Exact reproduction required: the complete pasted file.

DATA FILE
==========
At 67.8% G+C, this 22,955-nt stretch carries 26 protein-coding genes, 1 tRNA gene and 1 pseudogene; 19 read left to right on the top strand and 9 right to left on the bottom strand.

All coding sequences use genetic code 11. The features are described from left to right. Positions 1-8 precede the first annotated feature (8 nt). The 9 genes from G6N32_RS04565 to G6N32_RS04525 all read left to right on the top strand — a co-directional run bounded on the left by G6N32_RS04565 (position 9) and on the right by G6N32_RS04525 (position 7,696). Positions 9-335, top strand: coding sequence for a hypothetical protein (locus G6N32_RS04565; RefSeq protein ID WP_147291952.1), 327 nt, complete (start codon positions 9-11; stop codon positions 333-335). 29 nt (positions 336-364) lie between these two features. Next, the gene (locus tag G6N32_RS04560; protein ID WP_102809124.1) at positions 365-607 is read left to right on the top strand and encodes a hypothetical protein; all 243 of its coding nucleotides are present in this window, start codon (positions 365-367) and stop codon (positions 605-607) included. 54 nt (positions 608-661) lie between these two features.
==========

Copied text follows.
At 67.8% G+C, this 22,955-nt stretch carries 26 protein-coding genes, 1 tRNA gene and 1 pseudogene; 19 read left to right on the top strand and 9 right to left on the bottom strand.

All coding sequences use genetic code 11. The features are described from left to right. Positions 1-8 precede the first annotated feature (8 nt). The 9 genes from G6N32_RS04565 to G6N32_RS04525 all read left to right on the top strand — a co-directional run bounded on the left by G6N32_RS04565 (position 9) and on the right by G6N32_RS04525 (position 7,696). Positions 9-335, top strand: coding sequence for a hypothetical protein (locus G6N32_RS04565; RefSeq protein ID WP_147291952.1), 327 nt, complete (start codon positions 9-11; stop codon positions 333-335). 29 nt (positions 336-364) lie between these two features. Next, the gene (locus tag G6N32_RS04560; protein ID WP_102809124.1) at positions 365-607 is read left to right on the top strand and encodes a hypothetical protein; all 243 of its coding nucleotides are present in this window, start codon (positions 365-367) and stop codon (positions 605-607) included. 54 nt (positions 608-661) lie between these two features.